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Posted: 12/23/2003 6:19:09 AM EDT
[Last Edit: 12/23/2003 6:22:37 AM EDT by fight4yourrights]
Police agree to holster their cuss words

Next time you hear a Portland police officer tell a suspect to "drop the !@#$% gun," don't blush. They're trained to talk like that.

   
In an easy-going city known for its civility, the Portland Police Bureau condones the use of profanity by its officers in certain limited circumstances as a tool to de-escalate volatile encounters.

But a report released Friday by two police review groups says foul language by Portland officers is one of the public's top complaints and must be curtailed. Police Chief Derrick Foxworth agreed and has changed the department's directive regarding profanity to limit its use.

To which the union for Portland officers says: So what?

Robert King, president of the Portland Police Association, said Friday there are more pressing public safety issues than profanity by police officers.

He also said he thinks the public understands that profanity can be useful in some circumstances.

"I would think citizens would rather have them use profanity than physical or deadly force," King said.

The city's Independent Police Review Division and the Citizen Review Committee discovered, however, that Portland may be unique in using profanity as a policing tool. Of the 26 police departments across the country that responded to the groups' survey, none had policies that allowed the use of profanity by officers as a control tactic. Four had no profanity policy, and 22 explicitly banned it.

Foxworth said he thinks there are other police agencies with similar, less-restrictive policies toward profanity but did not mention any.

The Police Bureau's policy on profanity has evolved and loosened in the past 30 years, from an outright ban to current rules that encourage such language in limited cases.

According to the report, the department's directive 310.40 banned the use of profanity by officers in 1976.

But in a 1989 revision of the directive, officers were instructed that they could not use "epithets or terms that tend to denigrate" a race, gender or other groups unless they are quoting another person in a report or in testimony.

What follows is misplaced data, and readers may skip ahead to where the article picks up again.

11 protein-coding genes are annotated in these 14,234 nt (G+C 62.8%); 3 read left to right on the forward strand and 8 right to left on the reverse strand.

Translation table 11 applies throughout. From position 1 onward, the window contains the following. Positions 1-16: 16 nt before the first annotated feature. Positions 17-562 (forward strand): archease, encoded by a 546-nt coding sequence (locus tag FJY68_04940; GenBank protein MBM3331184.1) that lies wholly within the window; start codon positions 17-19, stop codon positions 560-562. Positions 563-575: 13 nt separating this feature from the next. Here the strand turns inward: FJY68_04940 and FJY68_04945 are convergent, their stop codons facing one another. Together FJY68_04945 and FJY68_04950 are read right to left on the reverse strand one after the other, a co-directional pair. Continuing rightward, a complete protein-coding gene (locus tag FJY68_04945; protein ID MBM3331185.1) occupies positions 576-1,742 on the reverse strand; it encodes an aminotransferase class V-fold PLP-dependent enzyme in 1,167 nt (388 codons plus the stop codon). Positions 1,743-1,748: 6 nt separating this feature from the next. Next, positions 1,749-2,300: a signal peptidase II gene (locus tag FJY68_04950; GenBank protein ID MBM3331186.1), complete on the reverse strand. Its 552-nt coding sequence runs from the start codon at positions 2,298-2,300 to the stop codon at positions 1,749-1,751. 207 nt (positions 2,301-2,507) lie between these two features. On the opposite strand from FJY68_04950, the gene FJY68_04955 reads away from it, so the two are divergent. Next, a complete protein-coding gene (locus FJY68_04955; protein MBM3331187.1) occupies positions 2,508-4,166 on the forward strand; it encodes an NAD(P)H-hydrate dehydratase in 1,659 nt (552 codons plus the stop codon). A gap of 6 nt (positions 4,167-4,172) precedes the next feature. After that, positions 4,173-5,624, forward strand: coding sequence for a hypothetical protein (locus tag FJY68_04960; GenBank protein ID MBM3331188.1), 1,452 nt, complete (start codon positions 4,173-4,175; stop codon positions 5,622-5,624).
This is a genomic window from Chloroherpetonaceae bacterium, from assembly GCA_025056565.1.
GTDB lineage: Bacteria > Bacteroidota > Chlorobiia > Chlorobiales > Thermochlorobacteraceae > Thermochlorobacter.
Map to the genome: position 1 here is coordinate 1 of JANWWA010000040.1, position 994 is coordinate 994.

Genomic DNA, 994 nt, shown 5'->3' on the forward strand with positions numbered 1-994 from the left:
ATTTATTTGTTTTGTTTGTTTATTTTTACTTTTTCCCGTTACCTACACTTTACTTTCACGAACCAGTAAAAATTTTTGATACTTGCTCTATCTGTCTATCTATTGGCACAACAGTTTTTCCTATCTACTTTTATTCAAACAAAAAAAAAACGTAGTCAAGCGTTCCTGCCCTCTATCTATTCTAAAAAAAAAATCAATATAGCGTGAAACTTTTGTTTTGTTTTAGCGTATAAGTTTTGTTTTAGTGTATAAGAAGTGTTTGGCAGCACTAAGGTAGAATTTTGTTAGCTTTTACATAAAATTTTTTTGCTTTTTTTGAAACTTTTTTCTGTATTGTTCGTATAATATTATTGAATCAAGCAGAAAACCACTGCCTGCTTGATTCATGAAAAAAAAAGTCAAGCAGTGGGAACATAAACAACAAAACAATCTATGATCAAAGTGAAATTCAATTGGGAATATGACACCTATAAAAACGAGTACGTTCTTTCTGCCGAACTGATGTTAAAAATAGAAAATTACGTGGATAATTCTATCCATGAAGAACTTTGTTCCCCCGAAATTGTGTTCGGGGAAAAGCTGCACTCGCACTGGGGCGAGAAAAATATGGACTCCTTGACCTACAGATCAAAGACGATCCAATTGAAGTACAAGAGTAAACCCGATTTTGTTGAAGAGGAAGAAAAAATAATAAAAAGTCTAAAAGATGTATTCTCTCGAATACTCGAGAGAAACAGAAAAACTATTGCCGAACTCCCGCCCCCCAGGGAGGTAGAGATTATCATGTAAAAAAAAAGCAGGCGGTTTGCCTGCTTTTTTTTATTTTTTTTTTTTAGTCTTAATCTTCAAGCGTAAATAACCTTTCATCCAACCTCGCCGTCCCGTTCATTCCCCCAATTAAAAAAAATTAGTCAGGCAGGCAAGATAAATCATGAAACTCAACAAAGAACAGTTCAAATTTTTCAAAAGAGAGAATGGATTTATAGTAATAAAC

The directive was revised again in 1999, this time adding a provision to allow profanity in an effort to establish control.

By now, however, profanity appears to be the most commonly used verbal control tool on the bureau's use of force continuum, the report said. And it is used as more than just a control technique. The report found that officers use profanity when they get angry or frustrated and in some communities where they feel it might be part of the vernacular.

The report also pointed out that there is an overall lack of guidance regarding when and how profanity can be used.

Dan Handelman of Portland Copwatch said tightening the profanity policy is a good step toward eliminating foul language altogether. Police officers who use profanity around the public are "unprofessional," he said.

"We hold them to a higher standard," Handelman said. "When they're representing the city of Portland, you don't expect them to go around mouthing off to people."

The report was prompted by a "large number" of profanity complaints filed with the Independent Police Review Division and the past efforts of a now-defunct civilian oversight group to limit profanity by police.

It said that from Jan. 2, 2002, through June 11, 2003, citizens made 63 complaints with 94 allegations of profanity.

Of those, four allegations were sustained, meaning the officer was disciplined. In 11 cases, a supervisor had a formal meeting to help the officer handle similar encounters without profanity.

King said that the use of profanity is sometimes needed when other verbal control tactics have failed.

"There are a limited number of cases where it's effective and even helpful," King said.

For instance, he said, if a suspect has a gun and is not responding to oral commands, the suspect might respond to a few profanities.

Officers should not direct profanity at a suspect by calling him a name, King said. But using it as part of a command or an exclamation can be helpful, he added.

The report made three recommendations, each of which Foxworth agreed to and some of which are already in place. Foxworth added language to the bureau's directive on profanity that said such language can be used only in "exceptional" and "very limited" circumstances as a control technique if it helps avoids the use of physical or deadly force. Officers can also use profanity if they are quoting someone.

Foxworth also said officers must now report instances when they use profanity. New software will help the bureau track and monitor citizen complaints about profanity, he said.

Training now includes the new policy on profanity, and a chief's memo has been read at roll calls to reinforce the change, he added.

Foxworth agreed with King that he would rather an officer use profanity than deadly force. There are cases in which profanity has prevented a physical encounter, the chief said, but he could not recall any.

And he emphasized that profanity is a no-no for officers in most cases, unless they think it can prevent the use of force.

"We're not saying it's OK to use profanity outside of that setting. In any other setting, it's inappropriate."

Stephen Beaven: 503-294-7663; stevebeaven@news.oregonian.com
Link Posted: 12/23/2003 6:24:33 AM EDT
My department has no policy on this.  And I have found it IS helpful in gaining and maintaining verbal control.  If you take away this tool you will have more physical confrontations.
Link Posted: 12/23/2003 6:37:49 AM EDT
Of ALL the stupid things to worry about.....